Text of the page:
By: Mark Blackwell Thomas | Published: | 3:51 pm
With the 2020 election cycle in full swing, American voters find themselves with no shortage of issues to consider when deciding which candidate has earned the right to help tackle them.
Racial unrest, historic wildfires and a pandemic that’s infected millions and led to 200,000 American deaths are among the factors shaping an electorate that’s polarized like never before.
Researchers at Florida State University are ready to help sift through the issues that will drive 2020 voters. FSU experts can provide the historical context and nuanced perspective that are critical to understanding and a balanced picture of the political landscape.
Hans Hassell, assistant professor, Department of Political Science
Hassell’s research focuses on political institutions and specifically on political parties and their role in electoral politics.
“Campaigning in 2020 means dealing with issues and problems that previous campaigns have not had to address. Campaigns have been forced to adapt to a new reality in how to reach voters and a political environment that is constantly changing. Campaigns regularly adapt to their political reality, but the 2020 election provides a tougher test for most political campaigns.”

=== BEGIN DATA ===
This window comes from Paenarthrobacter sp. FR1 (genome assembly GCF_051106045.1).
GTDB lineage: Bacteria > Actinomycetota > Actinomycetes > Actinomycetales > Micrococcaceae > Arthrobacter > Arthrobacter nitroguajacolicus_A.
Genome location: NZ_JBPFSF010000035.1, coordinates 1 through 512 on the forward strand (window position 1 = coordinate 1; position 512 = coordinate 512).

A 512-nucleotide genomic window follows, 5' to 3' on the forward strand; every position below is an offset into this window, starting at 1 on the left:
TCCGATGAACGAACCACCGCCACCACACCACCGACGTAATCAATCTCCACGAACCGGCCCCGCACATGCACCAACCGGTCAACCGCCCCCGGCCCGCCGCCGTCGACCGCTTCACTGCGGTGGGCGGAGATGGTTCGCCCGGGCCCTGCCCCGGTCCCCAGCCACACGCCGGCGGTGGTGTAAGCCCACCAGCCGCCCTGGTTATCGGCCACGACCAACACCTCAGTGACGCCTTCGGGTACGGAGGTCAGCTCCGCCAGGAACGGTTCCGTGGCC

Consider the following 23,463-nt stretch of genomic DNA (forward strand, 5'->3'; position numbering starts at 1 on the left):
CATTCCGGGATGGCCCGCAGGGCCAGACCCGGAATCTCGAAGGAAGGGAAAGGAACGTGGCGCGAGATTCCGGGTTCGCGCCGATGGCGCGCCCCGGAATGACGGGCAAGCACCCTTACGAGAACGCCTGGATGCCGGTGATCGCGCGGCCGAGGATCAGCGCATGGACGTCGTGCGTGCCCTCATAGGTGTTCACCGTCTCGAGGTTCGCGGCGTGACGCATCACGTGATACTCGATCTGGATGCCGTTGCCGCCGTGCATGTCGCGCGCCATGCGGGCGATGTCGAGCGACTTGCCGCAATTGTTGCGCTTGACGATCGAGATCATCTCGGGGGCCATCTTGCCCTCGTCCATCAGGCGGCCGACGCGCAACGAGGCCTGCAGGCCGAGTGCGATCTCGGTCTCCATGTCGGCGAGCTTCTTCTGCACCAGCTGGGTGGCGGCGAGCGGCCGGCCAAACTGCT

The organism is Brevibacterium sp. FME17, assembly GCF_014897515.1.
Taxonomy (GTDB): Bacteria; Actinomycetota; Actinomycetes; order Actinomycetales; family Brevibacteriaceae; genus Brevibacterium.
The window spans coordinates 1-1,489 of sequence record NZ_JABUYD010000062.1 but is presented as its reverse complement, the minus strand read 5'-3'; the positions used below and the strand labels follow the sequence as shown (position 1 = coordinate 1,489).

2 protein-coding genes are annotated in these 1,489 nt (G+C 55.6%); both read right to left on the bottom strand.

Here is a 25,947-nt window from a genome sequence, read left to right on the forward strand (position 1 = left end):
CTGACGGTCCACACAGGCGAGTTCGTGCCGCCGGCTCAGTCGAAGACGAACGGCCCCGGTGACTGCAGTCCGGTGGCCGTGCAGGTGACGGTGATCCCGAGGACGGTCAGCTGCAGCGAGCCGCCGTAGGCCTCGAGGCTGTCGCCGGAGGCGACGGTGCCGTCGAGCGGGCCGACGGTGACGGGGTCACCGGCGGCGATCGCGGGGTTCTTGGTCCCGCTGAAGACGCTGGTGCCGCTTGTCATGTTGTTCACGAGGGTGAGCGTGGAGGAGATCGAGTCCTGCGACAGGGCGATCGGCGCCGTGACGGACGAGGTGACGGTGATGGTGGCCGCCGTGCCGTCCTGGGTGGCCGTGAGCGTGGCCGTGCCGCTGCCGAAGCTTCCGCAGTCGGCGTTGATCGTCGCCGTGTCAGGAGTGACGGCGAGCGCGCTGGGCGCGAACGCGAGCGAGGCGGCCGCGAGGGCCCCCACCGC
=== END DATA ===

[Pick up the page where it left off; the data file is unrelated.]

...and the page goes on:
Matt Pietryka, assistant professor, Department of Political Science
Pietryka’s research focuses on understanding how the social and political contexts of life influence the political attitudes and behavior of individuals. In particular, he studies how political discussion with friends and family can affect individual political behavior. He is currently studying voting and elections and can discuss the implications of COVID-19 on the November elections.
Davis Houck, professor, College of Communication & Information
Houck can discuss political advertising, news coverage and speech making. He is an expert on the American civil rights movement, war rhetoric, propaganda and media campaigns.
“The 2020 presidential election is being hailed, without irony or hyperbole, as the most important election in American history. It will determine if President Trump is to have another four years; the U.S. Senate is also in play. Turnout also promises to be historic, even as the country sorts through myriad legal battles related to mail-in ballots, felon voting rights and how a pandemic is shaping potential voter turnout. Contrasting rhetorical styles and argument strategies will also be inventoried and analyzed daily given the extremes we’ll be witnessing.”
Patrick Merle, professor, College of Communication & Information
Merle has been involved in international news and is still freelancing in journalism and public relations. He studies media effect with an emphasis on political and international perspectives.
“As a former international journalist based in Paris having covered international affairs and now a professor specialized in crisis communication and political communication, I can provide comparative perspectives and relevant approaches associated with political messaging.”
Michael T. Morley, assistant professor, College of Law
Morley teaches and writes in the areas of election law, constitutional law, remedies and the federal courts. He has been quoted by the Washington Post, CNN, The Atlantic and several other media outlets regarding the 2020 election.